We Give Eternal Thanks to Bush

The Pantograph Punch team humbly acknowledges all that photosynthesising green beings do for us and our ora.

The popularity of the local bush hīkoi skyrocketed as we muddled through two years of lockdowns. Isolation launched a love for houseplants that exploded across social media. It’s well known that nature supports our wellbeing, so for this issue, we share our appreciation for the humble shrub, our country's greenness, and our relationships with plants.

In acknowledging the different relationships we have to whenua, Vanessa Mei Crofskey, Mya Morrison-Middleton, Ana McAllister and Ataria Sharman write on something that grows green, or is wild.

I’m infinitely certain that the bamboo plant I bought on sale at Countdown Metro five years ago is a good-luck charm that has actively prevented several personal and professional breakdowns.

After working for five years in the arts industry and in increasingly senior positions, I’m delicately burned out to a crisp, being responsible and responsive in a sector that is constantly trying to resuscitate itself from the brink. I’m not a surgeon, an essential worker, a cleaner, or a mum. But like a lot of people, the pandemic has caught up with my body. Frantically trying to keep arts infrastructure and industries from crumbling is not exactly revitalising: there are only so many funding applications and pandemic reschedules that can occur before I just want to crawl into bed for six months and let the duvet mould into my body.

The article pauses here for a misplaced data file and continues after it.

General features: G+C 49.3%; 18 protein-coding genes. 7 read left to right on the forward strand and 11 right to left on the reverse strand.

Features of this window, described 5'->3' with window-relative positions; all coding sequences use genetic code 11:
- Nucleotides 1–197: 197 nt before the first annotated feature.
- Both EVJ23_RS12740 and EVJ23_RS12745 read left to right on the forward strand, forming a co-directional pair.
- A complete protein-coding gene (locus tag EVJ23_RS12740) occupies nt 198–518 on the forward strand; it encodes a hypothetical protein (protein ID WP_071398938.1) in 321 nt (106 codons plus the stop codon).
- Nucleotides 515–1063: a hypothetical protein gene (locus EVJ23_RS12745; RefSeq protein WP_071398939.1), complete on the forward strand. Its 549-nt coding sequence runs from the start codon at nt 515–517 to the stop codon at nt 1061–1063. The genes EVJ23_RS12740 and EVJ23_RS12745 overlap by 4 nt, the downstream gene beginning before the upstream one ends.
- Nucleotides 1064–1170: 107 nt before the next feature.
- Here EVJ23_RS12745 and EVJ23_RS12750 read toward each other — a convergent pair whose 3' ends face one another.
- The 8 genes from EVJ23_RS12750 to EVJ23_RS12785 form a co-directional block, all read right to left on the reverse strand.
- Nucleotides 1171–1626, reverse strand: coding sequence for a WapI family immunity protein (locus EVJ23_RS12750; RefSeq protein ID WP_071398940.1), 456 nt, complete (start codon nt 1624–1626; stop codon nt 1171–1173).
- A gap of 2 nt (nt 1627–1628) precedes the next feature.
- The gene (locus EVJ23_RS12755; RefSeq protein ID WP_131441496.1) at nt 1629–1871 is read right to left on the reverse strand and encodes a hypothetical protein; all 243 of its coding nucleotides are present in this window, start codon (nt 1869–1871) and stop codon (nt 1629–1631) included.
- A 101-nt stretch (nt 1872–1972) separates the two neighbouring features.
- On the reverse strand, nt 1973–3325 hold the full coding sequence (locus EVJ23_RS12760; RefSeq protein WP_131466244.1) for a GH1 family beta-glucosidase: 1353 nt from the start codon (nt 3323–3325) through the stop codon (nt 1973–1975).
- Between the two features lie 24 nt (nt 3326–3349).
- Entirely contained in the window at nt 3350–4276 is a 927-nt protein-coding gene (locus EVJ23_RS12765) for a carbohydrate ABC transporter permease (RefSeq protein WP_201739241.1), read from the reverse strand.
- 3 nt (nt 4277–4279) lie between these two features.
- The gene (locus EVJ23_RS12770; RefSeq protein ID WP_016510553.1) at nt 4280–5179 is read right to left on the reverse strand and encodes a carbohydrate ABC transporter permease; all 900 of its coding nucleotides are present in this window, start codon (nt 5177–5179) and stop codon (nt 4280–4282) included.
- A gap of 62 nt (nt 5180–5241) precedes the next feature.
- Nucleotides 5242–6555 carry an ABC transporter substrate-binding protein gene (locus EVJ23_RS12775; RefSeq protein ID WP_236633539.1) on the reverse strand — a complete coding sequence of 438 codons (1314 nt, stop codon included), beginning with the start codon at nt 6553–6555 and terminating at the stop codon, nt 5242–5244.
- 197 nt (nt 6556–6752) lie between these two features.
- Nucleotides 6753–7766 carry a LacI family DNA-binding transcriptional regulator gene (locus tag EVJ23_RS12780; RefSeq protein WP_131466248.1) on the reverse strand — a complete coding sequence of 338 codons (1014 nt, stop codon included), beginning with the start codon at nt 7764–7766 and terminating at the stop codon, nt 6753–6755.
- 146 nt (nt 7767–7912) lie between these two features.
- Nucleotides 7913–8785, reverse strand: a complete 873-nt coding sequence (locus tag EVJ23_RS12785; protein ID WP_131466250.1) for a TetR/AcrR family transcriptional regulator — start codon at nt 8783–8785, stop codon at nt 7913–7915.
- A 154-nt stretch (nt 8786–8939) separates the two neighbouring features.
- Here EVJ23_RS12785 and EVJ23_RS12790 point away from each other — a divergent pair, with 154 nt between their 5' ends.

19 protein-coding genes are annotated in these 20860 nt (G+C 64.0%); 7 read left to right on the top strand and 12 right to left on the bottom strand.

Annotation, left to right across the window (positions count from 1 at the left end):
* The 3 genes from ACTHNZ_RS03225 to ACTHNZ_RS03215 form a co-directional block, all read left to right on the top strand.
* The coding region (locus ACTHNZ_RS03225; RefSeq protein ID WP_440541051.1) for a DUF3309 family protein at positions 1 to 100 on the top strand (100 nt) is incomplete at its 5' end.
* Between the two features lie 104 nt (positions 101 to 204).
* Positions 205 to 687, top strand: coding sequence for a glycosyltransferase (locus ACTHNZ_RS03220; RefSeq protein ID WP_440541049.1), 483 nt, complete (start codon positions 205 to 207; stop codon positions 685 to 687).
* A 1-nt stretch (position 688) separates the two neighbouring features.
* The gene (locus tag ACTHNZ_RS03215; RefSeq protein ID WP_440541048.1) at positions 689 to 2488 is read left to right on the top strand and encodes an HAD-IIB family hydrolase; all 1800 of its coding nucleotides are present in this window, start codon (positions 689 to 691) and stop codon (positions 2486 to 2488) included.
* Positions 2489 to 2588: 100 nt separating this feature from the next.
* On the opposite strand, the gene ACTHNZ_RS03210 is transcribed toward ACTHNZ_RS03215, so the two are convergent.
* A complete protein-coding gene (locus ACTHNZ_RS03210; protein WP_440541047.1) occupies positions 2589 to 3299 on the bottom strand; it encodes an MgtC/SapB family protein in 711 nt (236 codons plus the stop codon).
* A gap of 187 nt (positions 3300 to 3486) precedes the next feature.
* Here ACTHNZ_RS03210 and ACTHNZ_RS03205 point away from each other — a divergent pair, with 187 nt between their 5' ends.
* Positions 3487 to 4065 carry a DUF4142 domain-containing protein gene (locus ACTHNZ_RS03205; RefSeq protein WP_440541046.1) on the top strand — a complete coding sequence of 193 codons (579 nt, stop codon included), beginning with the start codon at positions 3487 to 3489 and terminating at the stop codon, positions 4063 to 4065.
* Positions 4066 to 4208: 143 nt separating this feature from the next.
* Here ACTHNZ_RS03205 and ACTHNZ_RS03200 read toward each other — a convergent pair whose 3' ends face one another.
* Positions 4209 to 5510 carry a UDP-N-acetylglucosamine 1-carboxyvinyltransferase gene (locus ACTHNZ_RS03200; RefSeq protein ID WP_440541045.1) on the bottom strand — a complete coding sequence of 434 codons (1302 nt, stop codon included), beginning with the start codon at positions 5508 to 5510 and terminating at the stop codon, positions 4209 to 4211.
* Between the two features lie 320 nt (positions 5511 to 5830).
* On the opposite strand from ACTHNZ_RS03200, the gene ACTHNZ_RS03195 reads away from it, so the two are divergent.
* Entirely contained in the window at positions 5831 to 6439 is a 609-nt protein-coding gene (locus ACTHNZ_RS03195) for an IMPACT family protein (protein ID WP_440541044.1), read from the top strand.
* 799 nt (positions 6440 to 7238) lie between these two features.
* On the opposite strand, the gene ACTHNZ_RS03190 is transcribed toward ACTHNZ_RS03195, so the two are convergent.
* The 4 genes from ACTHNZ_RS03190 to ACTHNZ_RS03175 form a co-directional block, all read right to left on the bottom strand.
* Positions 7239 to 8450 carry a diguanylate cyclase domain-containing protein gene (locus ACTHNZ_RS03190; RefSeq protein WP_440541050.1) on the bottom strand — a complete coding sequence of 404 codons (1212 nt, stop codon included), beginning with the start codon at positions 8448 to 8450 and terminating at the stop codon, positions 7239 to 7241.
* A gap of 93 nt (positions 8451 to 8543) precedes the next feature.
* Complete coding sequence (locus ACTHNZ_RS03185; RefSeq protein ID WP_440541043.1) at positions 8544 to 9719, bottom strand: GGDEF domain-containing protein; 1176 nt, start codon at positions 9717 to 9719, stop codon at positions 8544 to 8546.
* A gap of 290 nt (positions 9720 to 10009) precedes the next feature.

Watering my plants is my form of defence against belonging to the generation that grew up with climate disasters, and that no longer feels energised by working. What’s there to save for, when home ownership is a pipe dream? I scroll on my phone, avoid my ringtone, puff some nicotine, and let the endless news cycle of trauma agitate my heartbeat.

During those worst days of post-Covid fatigue, I’d fantasise about the jobs and weekends I’ll have once I leave the arts industry for good, and most of them involve being permanently AFK (Away From Keyboard). I’d imagine my fingernails dirtied by beds of soil: myself as a beekeeper, a florist, an urban gardener, a soft animal rolling in the mud. Watching the bright-green leaves of the bamboo unfurl in the soft light reminds me to find space for slowness, even while capitalism keeps knocking. I take delight in knowing that there’s a world outside of my laptop screen, waiting gently for me to return to the non-urgency of green. – VC